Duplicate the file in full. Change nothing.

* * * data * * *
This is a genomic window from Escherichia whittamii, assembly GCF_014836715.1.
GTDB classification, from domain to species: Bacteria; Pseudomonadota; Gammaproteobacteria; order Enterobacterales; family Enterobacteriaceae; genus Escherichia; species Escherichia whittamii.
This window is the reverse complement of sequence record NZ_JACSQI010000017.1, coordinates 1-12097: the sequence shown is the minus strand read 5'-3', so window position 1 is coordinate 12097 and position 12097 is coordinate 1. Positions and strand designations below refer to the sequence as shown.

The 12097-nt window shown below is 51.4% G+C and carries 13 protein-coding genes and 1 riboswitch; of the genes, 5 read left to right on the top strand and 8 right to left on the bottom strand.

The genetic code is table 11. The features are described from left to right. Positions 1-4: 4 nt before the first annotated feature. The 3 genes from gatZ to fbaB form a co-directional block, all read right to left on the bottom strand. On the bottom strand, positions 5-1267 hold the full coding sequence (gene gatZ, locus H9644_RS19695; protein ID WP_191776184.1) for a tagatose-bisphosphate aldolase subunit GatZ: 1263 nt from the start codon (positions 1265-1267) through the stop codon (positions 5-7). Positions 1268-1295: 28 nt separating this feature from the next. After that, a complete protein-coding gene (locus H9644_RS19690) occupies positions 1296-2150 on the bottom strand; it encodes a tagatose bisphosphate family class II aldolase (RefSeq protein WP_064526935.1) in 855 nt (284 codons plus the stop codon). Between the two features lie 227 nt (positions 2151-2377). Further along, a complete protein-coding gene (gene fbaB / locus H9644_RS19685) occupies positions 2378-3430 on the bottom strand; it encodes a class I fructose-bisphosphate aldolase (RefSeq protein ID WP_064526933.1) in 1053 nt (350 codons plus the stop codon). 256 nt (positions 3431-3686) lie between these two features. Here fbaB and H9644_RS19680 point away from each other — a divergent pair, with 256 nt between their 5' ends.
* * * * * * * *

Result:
This is a genomic window from Escherichia whittamii, assembly GCF_014836715.1.
GTDB classification, from domain to species: Bacteria; Pseudomonadota; Gammaproteobacteria; order Enterobacterales; family Enterobacteriaceae; genus Escherichia; species Escherichia whittamii.
This window is the reverse complement of sequence record NZ_JACSQI010000017.1, coordinates 1-12097: the sequence shown is the minus strand read 5'-3', so window position 1 is coordinate 12097 and position 12097 is coordinate 1. Positions and strand designations below refer to the sequence as shown.

The 12097-nt window shown below is 51.4% G+C and carries 13 protein-coding genes and 1 riboswitch; of the genes, 5 read left to right on the top strand and 8 right to left on the bottom strand.

The genetic code is table 11. The features are described from left to right. Positions 1-4: 4 nt before the first annotated feature. The 3 genes from gatZ to fbaB form a co-directional block, all read right to left on the bottom strand. On the bottom strand, positions 5-1267 hold the full coding sequence (gene gatZ, locus H9644_RS19695; protein ID WP_191776184.1) for a tagatose-bisphosphate aldolase subunit GatZ: 1263 nt from the start codon (positions 1265-1267) through the stop codon (positions 5-7). Positions 1268-1295: 28 nt separating this feature from the next. After that, a complete protein-coding gene (locus H9644_RS19690) occupies positions 1296-2150 on the bottom strand; it encodes a tagatose bisphosphate family class II aldolase (RefSeq protein WP_064526935.1) in 855 nt (284 codons plus the stop codon). Between the two features lie 227 nt (positions 2151-2377). Further along, a complete protein-coding gene (gene fbaB / locus H9644_RS19685) occupies positions 2378-3430 on the bottom strand; it encodes a class I fructose-bisphosphate aldolase (RefSeq protein ID WP_064526933.1) in 1053 nt (350 codons plus the stop codon). 256 nt (positions 3431-3686) lie between these two features. Here fbaB and H9644_RS19680 point away from each other — a divergent pair, with 256 nt between their 5' ends.